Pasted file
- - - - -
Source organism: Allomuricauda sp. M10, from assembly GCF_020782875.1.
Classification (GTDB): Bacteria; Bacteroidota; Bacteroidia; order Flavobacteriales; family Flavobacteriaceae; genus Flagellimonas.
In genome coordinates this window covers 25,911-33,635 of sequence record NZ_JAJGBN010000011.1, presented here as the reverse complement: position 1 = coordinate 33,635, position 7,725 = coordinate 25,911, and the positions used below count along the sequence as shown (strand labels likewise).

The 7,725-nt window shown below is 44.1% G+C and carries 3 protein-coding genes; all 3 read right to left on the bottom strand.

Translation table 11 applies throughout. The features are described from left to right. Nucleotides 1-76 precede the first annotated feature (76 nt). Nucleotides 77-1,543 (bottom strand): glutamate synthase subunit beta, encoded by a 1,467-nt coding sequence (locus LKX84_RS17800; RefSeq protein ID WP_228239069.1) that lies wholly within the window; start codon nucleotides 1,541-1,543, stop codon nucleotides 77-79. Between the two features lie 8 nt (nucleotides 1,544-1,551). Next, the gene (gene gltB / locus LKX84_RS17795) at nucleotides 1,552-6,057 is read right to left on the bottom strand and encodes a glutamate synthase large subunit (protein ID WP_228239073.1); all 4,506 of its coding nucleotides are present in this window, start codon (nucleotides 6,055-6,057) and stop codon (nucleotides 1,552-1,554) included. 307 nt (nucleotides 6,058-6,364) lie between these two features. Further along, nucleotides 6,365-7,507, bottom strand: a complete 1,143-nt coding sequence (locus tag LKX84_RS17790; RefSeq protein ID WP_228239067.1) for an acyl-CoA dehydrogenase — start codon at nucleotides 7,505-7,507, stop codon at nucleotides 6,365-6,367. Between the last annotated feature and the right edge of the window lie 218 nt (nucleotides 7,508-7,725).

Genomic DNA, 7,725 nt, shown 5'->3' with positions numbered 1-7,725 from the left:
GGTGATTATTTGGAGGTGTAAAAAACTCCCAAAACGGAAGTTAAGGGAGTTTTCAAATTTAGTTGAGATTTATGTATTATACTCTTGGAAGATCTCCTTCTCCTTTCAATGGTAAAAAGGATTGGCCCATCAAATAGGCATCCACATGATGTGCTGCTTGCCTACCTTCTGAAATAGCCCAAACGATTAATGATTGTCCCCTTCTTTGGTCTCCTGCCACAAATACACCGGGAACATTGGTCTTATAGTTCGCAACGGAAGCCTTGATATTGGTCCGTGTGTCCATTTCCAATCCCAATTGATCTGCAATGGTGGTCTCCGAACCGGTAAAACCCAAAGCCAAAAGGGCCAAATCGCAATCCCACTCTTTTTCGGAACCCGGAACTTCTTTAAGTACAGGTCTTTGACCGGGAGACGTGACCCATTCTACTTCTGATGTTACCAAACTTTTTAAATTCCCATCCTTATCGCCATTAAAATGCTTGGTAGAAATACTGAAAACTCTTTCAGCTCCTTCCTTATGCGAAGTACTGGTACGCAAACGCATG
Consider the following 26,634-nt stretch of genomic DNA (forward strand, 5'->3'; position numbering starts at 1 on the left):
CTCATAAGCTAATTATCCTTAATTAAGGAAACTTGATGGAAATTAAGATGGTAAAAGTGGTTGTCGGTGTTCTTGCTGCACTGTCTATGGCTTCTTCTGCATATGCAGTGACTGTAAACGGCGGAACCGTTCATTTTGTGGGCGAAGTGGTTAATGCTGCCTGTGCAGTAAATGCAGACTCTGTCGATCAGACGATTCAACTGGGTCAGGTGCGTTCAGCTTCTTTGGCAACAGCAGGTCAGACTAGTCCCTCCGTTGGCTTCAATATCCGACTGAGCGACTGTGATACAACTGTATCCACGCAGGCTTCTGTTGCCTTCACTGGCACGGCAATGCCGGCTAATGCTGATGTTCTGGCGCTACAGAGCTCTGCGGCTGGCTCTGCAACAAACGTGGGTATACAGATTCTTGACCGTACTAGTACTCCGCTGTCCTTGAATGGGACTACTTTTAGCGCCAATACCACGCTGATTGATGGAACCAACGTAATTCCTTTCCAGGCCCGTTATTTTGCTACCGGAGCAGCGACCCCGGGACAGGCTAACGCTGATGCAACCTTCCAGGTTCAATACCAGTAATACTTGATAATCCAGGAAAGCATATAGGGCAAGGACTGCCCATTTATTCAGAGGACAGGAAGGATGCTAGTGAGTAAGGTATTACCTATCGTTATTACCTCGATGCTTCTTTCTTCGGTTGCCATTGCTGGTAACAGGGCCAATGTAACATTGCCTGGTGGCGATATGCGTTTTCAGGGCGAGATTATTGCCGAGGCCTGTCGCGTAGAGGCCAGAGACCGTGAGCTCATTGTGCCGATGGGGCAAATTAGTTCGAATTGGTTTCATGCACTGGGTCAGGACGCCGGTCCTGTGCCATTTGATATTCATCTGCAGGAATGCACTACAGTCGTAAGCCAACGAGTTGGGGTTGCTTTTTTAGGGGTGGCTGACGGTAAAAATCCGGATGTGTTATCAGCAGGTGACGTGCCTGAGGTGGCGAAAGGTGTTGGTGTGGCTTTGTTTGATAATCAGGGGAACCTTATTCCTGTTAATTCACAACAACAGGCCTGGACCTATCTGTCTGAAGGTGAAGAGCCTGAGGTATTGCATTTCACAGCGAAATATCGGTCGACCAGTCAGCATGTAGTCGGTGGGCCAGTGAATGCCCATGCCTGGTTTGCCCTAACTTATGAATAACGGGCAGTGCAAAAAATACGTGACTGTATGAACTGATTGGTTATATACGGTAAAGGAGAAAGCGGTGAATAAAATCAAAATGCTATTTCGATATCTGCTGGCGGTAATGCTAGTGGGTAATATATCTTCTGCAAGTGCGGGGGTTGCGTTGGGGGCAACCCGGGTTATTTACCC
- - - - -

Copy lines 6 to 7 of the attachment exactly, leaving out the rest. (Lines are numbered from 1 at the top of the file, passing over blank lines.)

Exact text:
Genomic DNA, 7,725 nt, shown 5'->3' with positions numbered 1-7,725 from the left:
GGTGATTATTTGGAGGTGTAAAAAACTCCCAAAACGGAAGTTAAGGGAGTTTTCAAATTTAGTTGAGATTTATGTATTATACTCTTGGAAGATCTCCTTCTCCTTTCAATGGTAAAAAGGATTGGCCCATCAAATAGGCATCCACATGATGTGCTGCTTGCCTACCTTCTGAAATAGCCCAAACGATTAATGATTGTCCCCTTCTTTGGTCTCCTGCCACAAATACACCGGGAACATTGGTCTTATAGTTCGCAACGGAAGCCTTGATATTGGTCCGTGTGTCCATTTCCAATCCCAATTGATCTGCAATGGTGGTCTCCGAACCGGTAAAACCCAAAGCCAAAAGGGCCAAATCGCAATCCCACTCTTTTTCGGAACCCGGAACTTCTTTAAGTACAGGTCTTTGACCGGGAGACGTGACCCATTCTACTTCTGATGTTACCAAACTTTTTAAATTCCCATCCTTATCGCCATTAAAATGCTTGGTAGAAATACTGAAAACTCTTTCAGCTCCTTCCTTATGCGAAGTACTGGTACGCAAACGCATG